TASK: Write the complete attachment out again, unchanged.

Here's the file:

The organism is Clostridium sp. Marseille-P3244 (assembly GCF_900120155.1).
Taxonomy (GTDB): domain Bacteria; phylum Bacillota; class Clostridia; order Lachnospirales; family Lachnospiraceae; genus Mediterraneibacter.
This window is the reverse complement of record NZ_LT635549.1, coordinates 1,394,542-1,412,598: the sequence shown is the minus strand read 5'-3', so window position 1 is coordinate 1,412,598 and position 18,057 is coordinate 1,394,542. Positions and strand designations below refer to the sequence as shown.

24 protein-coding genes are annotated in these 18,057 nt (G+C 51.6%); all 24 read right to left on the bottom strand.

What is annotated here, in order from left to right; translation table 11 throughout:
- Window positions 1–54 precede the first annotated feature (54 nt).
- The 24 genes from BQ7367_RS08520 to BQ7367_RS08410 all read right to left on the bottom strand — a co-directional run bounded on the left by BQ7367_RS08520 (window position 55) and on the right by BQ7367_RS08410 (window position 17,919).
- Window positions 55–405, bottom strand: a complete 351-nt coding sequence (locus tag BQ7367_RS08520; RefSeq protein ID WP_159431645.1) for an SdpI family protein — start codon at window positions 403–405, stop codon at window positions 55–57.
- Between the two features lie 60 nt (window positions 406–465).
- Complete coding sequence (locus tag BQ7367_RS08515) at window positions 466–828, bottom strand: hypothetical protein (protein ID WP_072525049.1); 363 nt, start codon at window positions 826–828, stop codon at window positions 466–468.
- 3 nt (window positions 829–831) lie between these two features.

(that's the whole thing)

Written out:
The organism is Clostridium sp. Marseille-P3244 (assembly GCF_900120155.1).
Taxonomy (GTDB): domain Bacteria; phylum Bacillota; class Clostridia; order Lachnospirales; family Lachnospiraceae; genus Mediterraneibacter.
This window is the reverse complement of record NZ_LT635549.1, coordinates 1,394,542-1,412,598: the sequence shown is the minus strand read 5'-3', so window position 1 is coordinate 1,412,598 and position 18,057 is coordinate 1,394,542. Positions and strand designations below refer to the sequence as shown.

24 protein-coding genes are annotated in these 18,057 nt (G+C 51.6%); all 24 read right to left on the bottom strand.

What is annotated here, in order from left to right; translation table 11 throughout:
- Window positions 1–54 precede the first annotated feature (54 nt).
- The 24 genes from BQ7367_RS08520 to BQ7367_RS08410 all read right to left on the bottom strand — a co-directional run bounded on the left by BQ7367_RS08520 (window position 55) and on the right by BQ7367_RS08410 (window position 17,919).
- Window positions 55–405, bottom strand: a complete 351-nt coding sequence (locus tag BQ7367_RS08520; RefSeq protein ID WP_159431645.1) for an SdpI family protein — start codon at window positions 403–405, stop codon at window positions 55–57.
- Between the two features lie 60 nt (window positions 406–465).
- Complete coding sequence (locus tag BQ7367_RS08515) at window positions 466–828, bottom strand: hypothetical protein (protein ID WP_072525049.1); 363 nt, start codon at window positions 826–828, stop codon at window positions 466–468.
- 3 nt (window positions 829–831) lie between these two features.